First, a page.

I want to give a shoutout to the works of Zachtronics games. They are typically puzzle games that operate off the basis of giving you a bunch of tools to work with, and then asking you to make specific outputs. For example, in Opus Magnum, you create alchemical machines that create different outputs from the same few base elements.
The trick to these games is that there are vast numbers of valid solutions. Once you have a grasp of the mechanics you can do a lot. The trick is that these games also typically have a number of measurements to rate performance that speak to real world considerations. For Opus Magnum, this is your machine’s cost, speed, and size. They don’t prevent you from continuing ever, but there’s always a chance to feel smart with these puzzles because there is usually more to optimize. Three solutions with three different goals. Each made me feel great.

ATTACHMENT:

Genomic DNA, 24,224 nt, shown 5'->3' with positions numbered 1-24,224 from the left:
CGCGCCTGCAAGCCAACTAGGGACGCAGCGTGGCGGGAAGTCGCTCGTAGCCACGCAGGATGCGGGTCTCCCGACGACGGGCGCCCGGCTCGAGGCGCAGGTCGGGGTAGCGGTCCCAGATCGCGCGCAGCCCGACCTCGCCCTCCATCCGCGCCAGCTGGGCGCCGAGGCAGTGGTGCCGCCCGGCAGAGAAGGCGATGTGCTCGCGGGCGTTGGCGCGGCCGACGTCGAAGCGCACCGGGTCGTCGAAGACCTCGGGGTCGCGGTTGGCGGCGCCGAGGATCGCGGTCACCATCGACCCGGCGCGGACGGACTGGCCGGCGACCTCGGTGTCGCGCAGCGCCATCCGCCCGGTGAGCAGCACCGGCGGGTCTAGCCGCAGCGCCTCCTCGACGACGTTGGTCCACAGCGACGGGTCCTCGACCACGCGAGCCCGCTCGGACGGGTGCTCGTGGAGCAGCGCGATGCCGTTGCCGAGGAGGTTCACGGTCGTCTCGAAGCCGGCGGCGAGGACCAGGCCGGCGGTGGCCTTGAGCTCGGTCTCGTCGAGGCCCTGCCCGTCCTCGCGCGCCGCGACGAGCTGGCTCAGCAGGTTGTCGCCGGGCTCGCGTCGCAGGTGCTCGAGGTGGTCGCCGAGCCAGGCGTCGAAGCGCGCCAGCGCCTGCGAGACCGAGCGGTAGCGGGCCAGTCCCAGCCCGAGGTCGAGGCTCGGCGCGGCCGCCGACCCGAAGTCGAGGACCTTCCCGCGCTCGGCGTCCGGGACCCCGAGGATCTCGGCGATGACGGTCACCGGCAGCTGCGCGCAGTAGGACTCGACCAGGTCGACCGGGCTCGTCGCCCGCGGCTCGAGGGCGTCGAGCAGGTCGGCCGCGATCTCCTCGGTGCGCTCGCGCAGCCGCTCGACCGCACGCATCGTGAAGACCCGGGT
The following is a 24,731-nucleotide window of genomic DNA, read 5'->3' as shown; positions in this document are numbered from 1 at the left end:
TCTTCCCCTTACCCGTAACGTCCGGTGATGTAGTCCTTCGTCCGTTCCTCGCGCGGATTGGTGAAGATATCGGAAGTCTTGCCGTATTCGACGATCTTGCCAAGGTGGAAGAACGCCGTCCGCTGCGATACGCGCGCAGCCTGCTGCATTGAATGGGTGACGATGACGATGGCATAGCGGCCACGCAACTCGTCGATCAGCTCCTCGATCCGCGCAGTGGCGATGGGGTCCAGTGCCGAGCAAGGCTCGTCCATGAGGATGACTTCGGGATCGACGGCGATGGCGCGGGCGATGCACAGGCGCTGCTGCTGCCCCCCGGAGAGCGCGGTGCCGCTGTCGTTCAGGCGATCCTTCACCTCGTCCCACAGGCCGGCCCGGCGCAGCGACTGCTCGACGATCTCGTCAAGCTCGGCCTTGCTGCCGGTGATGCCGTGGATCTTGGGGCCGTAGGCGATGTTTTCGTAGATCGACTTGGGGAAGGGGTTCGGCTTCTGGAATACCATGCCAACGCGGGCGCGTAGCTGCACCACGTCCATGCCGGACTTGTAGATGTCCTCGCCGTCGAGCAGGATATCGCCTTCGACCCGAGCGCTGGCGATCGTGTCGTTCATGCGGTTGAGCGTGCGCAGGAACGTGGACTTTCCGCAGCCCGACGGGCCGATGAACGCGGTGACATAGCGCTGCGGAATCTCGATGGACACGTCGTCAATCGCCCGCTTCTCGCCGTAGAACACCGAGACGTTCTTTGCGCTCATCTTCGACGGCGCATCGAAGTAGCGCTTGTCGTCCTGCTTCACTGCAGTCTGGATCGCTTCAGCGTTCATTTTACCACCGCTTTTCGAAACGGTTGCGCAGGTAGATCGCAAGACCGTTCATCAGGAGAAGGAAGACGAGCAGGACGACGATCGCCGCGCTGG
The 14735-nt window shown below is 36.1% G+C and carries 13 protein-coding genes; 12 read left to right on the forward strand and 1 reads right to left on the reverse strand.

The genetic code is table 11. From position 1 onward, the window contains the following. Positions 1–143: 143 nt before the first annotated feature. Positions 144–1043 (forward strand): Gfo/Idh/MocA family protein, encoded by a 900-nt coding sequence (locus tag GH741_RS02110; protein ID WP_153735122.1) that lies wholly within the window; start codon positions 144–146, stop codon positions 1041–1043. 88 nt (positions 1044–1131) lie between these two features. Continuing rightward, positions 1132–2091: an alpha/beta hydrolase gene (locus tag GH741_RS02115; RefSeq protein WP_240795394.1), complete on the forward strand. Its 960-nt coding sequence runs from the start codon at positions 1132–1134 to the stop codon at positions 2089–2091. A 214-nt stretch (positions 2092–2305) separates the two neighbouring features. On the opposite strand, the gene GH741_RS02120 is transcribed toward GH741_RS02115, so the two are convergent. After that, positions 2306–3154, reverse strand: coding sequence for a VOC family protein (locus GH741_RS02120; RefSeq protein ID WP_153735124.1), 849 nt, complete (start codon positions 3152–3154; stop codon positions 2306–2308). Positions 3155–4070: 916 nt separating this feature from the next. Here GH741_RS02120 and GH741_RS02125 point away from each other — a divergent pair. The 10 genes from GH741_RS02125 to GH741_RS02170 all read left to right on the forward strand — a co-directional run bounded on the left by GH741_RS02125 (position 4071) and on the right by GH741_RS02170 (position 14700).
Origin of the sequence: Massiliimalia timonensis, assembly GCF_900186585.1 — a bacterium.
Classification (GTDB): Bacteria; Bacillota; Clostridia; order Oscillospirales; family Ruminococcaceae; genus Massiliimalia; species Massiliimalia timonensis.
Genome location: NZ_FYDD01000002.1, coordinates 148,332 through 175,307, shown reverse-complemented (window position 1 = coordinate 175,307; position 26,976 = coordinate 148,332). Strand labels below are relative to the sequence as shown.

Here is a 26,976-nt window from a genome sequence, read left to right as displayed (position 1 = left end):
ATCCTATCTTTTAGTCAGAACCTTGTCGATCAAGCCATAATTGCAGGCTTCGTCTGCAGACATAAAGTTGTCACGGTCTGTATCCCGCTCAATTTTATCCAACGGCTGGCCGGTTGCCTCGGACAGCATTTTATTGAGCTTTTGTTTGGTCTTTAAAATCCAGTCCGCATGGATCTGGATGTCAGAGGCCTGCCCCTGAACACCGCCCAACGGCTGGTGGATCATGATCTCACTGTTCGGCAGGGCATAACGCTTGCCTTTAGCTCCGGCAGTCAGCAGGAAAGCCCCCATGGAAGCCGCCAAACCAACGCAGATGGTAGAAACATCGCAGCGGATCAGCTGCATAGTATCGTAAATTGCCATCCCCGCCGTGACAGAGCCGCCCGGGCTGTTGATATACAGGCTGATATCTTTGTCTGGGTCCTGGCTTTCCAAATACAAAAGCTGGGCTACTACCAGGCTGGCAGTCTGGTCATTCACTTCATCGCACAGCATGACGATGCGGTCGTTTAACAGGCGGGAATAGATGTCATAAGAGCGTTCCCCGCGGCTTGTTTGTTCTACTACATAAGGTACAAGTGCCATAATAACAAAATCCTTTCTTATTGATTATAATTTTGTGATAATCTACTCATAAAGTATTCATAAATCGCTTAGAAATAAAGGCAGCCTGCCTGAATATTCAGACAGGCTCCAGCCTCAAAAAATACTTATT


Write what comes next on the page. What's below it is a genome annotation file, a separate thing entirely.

For example, here was an example of a first attempt waterproof sealant (because Opus Magnum lets you export gifs, which is great). It’s this odd contraption that gets the job done:
But we can do better. This machine uses a wacky extending arm to function, but maybe we can get it to a place where we don’t need the extending arm:
Success! And cheaper too! I felt really smart about this, but then wondered…how fast can I get the machine if I just throw cash at it:
Huzzah! It finishes its work five times faster than the other two machines! None of this is necessary to do, but you can really get a lot of triumph and mileage out of a single puzzle by opening up the possibility space and then adding a score to it.